Summer, it’s been a blast. The nation has pretended to be interested in tennis for a fortnight or so, we’ve cheered on local lad Joe Root as he slayed the Pakistan bowling attack and we’ll do likewise for another of our own, Jessica Ennis-Hill, in Rio later this month.
There was the small matter of the European Championships in France, too, which yielded little apart from another dose of English despair and disappointment (and a welcome sweepstake win for your columnist, thanks to Ronaldo and Co.)
But football, proper football, is back. Not that it ever really went away - the summer break gets shorter each year and the news machine has been well-oiled between Wednesday’s play-off final failure, another new United manager and the latest, latest update from Paul bloody Pogba - but it’s real now. We can sense it, smell it and almost touch it again.
Fans who walked away from Bramall Lane, Hillsborough or even Wembley muttering ‘never again’ will be re-energised by a summer of emptiness and longing. Yes, Wednesday didn’t turn up at Wembley and no, Nigel Adkins’ reign at Blades will not live long in the memory - for any good reasons, at least.
But this is their own personal new dawn. It’ll be different this time, they say, more in hope than expectation. But they could have a point.
United, under Chris Wilder, appear to have their identity back, at least. Wednesday have recruited well, with Steven Fletcher and Almen Abdi in particular.
Wilder has signed a host of players with experience of League One combat; a frequent failure of his predecessors. Carvalhal snubbed reported overtures from the Premier League in order to remain at Wednesday, and continue his Hillsborough revolution.
His hopes of a fairytale first season in English football were dashed by one stunning movement of Mo Diame’s right boot, which broke Wednesday’s Wembley hearts and sent Hull back to the Premier League.
This year’s Championship - shorn of Burnley, Middlesbrough and Hull, bolstered by Aston Villa, Newcastle and Norwich - is perhaps stronger than ever, with perennial challengers Derby and Brighton and Ipswich in the mix.
Wednesday will also feel the omnipresent weight of expectation more than ever this season; chairman Dejphon Chansiri wants them back in the Premier League by next year, when they celebrate their 150th anniversary.
To do so, they will have to overcome two clubs managed by Champions League-winning bosses, find a way of beating fellow top sides and keep their own expectations in check.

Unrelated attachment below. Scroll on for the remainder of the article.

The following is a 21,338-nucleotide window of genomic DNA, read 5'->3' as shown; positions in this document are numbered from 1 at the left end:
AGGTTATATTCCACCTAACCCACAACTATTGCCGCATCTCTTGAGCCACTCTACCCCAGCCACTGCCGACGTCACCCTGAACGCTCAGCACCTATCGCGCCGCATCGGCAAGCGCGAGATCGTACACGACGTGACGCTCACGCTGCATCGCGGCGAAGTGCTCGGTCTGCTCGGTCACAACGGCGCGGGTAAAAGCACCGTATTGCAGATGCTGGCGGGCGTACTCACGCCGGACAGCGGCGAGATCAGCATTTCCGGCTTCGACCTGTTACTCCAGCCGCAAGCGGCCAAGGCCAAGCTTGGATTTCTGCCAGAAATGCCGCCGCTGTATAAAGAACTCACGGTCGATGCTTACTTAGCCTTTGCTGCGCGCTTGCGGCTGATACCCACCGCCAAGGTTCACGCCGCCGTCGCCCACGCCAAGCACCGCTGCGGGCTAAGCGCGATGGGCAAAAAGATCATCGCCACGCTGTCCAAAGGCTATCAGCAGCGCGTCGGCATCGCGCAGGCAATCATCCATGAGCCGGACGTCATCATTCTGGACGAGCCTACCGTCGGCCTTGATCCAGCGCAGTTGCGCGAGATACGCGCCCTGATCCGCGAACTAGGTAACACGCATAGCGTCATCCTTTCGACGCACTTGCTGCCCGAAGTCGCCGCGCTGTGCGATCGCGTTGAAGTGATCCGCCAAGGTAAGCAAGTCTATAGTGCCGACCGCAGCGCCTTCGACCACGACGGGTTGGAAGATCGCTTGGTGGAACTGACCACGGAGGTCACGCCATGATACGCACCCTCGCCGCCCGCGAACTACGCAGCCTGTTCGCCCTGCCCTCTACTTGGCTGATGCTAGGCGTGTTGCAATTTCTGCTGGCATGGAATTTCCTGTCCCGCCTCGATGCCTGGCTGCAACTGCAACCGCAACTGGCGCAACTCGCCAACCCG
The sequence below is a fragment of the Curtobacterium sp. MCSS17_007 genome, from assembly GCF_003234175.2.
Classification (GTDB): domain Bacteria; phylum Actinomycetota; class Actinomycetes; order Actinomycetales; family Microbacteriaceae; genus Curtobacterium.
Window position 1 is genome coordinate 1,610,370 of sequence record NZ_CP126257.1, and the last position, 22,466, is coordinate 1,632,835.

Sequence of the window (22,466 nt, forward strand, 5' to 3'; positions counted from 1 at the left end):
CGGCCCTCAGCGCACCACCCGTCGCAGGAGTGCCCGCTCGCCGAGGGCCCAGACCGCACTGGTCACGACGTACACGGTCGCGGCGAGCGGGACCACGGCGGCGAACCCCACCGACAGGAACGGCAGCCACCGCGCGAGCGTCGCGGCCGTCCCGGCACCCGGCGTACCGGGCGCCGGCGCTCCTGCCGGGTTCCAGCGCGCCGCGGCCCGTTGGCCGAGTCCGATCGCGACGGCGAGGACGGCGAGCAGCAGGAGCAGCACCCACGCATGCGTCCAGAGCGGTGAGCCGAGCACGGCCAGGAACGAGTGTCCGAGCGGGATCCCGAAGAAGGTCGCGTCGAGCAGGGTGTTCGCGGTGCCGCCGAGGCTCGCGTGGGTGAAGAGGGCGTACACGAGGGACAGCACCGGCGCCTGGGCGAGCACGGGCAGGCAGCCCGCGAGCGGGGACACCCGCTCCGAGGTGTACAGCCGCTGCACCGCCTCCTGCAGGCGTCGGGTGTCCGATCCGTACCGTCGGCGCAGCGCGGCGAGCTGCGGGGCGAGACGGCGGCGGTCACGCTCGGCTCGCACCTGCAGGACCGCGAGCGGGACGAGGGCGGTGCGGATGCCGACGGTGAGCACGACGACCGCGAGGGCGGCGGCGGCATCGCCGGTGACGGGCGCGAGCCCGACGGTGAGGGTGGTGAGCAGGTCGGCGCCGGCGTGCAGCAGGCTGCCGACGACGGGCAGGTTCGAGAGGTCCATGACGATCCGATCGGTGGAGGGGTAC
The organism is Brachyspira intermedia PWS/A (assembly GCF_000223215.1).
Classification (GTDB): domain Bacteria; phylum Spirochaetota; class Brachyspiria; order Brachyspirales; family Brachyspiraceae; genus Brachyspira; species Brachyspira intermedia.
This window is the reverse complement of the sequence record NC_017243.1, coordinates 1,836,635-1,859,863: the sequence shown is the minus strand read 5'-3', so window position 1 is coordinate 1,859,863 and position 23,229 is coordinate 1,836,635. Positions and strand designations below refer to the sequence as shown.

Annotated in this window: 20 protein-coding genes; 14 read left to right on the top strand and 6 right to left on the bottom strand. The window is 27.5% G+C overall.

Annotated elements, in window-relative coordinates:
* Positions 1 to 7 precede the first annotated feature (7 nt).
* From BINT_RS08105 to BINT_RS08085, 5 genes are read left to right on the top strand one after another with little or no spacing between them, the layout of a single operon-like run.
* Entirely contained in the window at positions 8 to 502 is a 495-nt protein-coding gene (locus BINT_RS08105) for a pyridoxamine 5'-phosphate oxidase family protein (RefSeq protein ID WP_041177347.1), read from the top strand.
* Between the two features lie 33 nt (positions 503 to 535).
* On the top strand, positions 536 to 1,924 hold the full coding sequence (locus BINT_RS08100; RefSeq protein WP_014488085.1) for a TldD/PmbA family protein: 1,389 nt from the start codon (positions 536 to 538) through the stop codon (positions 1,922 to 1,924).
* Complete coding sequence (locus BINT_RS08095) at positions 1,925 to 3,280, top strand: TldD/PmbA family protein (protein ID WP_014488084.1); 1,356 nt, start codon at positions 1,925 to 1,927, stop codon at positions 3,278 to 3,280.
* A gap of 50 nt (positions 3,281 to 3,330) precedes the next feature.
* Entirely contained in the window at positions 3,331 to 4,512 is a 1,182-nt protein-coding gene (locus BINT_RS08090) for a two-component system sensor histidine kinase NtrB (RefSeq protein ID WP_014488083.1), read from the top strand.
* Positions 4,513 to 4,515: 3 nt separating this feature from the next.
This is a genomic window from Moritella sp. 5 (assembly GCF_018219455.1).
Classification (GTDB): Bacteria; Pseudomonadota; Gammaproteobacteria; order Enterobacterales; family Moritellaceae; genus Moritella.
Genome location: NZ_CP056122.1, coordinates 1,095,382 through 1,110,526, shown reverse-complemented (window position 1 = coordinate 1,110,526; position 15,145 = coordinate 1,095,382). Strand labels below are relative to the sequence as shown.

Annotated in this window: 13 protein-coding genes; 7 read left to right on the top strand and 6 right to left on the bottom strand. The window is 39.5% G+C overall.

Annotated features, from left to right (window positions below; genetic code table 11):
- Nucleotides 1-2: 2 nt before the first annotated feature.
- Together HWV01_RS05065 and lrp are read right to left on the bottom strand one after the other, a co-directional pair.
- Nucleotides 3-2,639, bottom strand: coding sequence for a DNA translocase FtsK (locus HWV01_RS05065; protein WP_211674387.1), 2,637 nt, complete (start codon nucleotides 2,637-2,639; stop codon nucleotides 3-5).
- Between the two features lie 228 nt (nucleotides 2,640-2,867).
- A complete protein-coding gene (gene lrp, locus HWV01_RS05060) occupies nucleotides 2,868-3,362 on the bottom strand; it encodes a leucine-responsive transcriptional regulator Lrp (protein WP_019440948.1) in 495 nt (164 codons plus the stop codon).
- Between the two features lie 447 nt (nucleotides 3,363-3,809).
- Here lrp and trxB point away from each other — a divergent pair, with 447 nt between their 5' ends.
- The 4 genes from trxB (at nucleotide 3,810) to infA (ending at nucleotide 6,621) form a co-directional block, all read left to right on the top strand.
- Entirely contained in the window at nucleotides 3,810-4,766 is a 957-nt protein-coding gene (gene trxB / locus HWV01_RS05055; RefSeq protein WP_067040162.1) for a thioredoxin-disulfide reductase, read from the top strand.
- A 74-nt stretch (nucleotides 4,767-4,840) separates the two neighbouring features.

Only then, to paraphrase the chant, will Wednesday be on their way back.
“It’s the hope that kills you,” says one Blades fan. “I’m cautiously optimistic,” smiles another.
It’s by no means a unique situation to Sheffield United supporters, but it’s one that seems to resonate at Bramall Lane more than anywhere else.
A scarcely-believable season that garners 90 points and 92 goals that ends in the penalty shoot-out defeat in the play-off final at Wembley, the arch-rivals stealing promotion and the 35-goal star striker jailed for rape.
A manager sacked when still in with a shot of automatic promotion; another failed play-off campaign, his rookie replacement winning one of 13 games in charge. A turnaround from relegation probables to promotion outsiders, via two major cup semi-finals; then the manager with arguably the best CV of the lot, leading them to 11th place in League One.
It’s been an eventful six years in the third tier for United, but there is a real feeling - cautious optimism, if you like - that this time will be different. Under the stewardship of a ‘real Blade’ in the dugout and on the pitch, in new skipper Billy Sharp, there appears to be no chance of a repeat of last season, when United meandered between League One outposts with no real identity or purpose.
Will it make a difference? The signs point towards an emphatic yes, for this columnist at least. Strip it back to basics and they have all the basic components; a goal-happy strike force, one of the division’s best midfielders in John Fleck and, at last, more than one head-it-and-kick-it centre-halves. Room for improvement, of course. But it’s the hope that kills you, remember. Not that United fans would have it any other way.
Here’s to a great season.